On Dec 20, 1:13 pm, meekerdb <meeke...@verizon.net> wrote: > On 12/20/2011 5:14 AM, Craig Weinberg wrote:> On Dec 19, 6:08 pm, > meekerdb<meeke...@verizon.net> wrote: > >> On 12/19/2011 2:28 PM, Craig Weinberg wrote: > > >>> On Dec 19, 4:26 pm, meekerdb<meeke...@verizon.net> wrote: > >>>> But I think that's where our intuition misleads us. It seems very > >>>> likely that part or > >>>> even all of one's brain could be replaced by computer; and that computer > >>>> could be emulated > >>>> by a universal digital computer. > >>> Not to me. Does it seem very likely that part of even all of France > >>> could be replaced by India? Or robot clones of French people? > > >> They are all replaced every 80yrs or so (some by Algerians). > > So it should be no problem to replace the brain with bone marrow. > > So long as the functionality is the same.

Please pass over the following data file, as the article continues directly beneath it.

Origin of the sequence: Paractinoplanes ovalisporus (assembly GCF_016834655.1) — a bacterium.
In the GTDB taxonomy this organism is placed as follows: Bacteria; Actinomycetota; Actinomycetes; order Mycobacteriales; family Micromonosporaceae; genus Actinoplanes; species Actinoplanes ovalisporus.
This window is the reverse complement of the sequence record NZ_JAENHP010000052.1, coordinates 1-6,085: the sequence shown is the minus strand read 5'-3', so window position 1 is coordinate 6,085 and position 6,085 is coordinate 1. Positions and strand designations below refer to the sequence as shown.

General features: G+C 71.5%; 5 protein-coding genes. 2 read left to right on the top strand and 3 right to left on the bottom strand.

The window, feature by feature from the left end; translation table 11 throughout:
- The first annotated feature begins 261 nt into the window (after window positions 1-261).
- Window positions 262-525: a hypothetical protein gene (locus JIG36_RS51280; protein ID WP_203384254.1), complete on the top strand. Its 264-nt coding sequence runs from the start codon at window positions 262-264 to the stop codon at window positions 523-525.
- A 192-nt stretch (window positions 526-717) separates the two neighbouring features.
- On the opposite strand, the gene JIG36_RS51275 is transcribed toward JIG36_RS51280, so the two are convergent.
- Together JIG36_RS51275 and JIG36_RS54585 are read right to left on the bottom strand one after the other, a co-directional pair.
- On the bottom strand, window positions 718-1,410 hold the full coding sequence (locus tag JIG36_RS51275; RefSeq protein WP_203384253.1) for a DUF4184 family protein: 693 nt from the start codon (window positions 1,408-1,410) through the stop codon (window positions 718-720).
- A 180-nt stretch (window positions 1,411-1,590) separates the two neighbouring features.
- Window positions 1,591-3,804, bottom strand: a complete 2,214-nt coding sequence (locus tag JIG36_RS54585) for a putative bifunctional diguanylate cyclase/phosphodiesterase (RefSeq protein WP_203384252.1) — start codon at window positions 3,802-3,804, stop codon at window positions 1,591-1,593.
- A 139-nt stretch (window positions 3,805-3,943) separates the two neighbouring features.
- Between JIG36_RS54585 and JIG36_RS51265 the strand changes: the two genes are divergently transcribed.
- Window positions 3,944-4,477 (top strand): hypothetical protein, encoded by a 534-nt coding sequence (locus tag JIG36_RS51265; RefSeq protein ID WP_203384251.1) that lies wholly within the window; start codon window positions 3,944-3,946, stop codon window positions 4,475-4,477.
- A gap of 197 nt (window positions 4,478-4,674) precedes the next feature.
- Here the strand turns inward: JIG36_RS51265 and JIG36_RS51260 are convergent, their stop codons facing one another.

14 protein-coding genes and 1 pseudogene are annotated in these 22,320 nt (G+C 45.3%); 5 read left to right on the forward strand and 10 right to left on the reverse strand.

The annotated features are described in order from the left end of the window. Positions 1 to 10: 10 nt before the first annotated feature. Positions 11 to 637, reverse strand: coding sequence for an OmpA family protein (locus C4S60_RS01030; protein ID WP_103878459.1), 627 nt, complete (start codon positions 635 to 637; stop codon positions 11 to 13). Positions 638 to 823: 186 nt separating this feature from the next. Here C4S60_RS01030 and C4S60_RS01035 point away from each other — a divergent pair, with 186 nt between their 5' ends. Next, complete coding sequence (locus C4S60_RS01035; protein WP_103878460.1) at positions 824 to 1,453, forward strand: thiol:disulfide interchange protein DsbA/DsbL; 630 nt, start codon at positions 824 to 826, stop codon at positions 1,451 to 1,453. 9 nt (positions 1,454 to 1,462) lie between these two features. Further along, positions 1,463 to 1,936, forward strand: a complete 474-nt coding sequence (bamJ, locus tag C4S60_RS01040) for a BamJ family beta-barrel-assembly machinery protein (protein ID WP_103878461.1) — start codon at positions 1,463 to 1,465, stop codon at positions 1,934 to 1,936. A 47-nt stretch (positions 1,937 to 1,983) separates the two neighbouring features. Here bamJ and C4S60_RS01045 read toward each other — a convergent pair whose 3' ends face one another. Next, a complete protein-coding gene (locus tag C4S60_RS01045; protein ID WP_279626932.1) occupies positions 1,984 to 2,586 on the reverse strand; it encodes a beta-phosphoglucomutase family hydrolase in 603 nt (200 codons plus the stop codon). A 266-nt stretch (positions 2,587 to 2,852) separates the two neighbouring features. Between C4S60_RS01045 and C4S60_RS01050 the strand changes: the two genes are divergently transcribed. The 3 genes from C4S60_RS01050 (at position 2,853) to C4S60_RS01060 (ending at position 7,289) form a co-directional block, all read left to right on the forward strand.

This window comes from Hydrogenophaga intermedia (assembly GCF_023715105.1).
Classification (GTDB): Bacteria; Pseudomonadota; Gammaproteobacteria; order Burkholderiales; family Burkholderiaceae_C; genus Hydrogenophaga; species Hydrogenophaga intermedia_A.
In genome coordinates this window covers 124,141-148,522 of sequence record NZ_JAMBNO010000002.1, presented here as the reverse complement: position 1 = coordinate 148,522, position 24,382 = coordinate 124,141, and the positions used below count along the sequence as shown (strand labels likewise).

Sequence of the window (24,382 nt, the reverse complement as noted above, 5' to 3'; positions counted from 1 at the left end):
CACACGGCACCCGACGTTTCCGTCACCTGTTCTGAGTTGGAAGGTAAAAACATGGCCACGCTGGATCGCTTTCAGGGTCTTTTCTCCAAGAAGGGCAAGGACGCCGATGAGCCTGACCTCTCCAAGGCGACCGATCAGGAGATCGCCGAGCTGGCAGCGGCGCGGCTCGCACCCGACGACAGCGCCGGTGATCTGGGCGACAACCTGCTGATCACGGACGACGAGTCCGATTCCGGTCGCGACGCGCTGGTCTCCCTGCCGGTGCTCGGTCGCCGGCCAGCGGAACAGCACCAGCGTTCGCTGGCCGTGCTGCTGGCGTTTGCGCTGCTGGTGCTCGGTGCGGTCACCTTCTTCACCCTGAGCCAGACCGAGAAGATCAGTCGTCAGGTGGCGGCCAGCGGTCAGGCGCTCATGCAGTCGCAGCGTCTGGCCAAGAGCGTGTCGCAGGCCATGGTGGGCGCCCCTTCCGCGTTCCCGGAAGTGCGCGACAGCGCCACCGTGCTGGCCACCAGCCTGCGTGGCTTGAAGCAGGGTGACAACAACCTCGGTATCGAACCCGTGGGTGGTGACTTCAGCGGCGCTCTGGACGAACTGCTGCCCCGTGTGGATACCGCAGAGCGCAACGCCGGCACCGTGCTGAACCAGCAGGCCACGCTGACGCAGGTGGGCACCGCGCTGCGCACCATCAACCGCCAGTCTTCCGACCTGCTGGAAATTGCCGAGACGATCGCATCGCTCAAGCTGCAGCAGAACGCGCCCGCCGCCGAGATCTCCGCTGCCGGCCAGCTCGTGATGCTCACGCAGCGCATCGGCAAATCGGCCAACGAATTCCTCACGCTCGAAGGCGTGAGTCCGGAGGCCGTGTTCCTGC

That's a false equivalence. My example was replacing part of France with part of India. By oversimplifying that to mean replacing the citizens only, then straw manning my argument completely by equating 'replacement' with the natural population's growth and mortality, you come to the erroneous conclusion that a brain transplant is no different from a kidney transplant. Nobody has ever survived a brain transplant. As far as we know, a living brain is completely unlike anything in the universe. I'm not saying the brain is magic, but since we have way of detecting the degree to which it's 'functionality' is the same from the outside, the argument that you can do a replacement of the brain based on functional equivalence is begging the question. -- You received this message because you are subscribed to the Google Groups "Everything List" group. To post to this group, send email to email@example.com. To unsubscribe from this group, send email to everything-list+unsubscr...@googlegroups.com. For more options, visit this group at http://groups.google.com/group/everything-list?hl=en.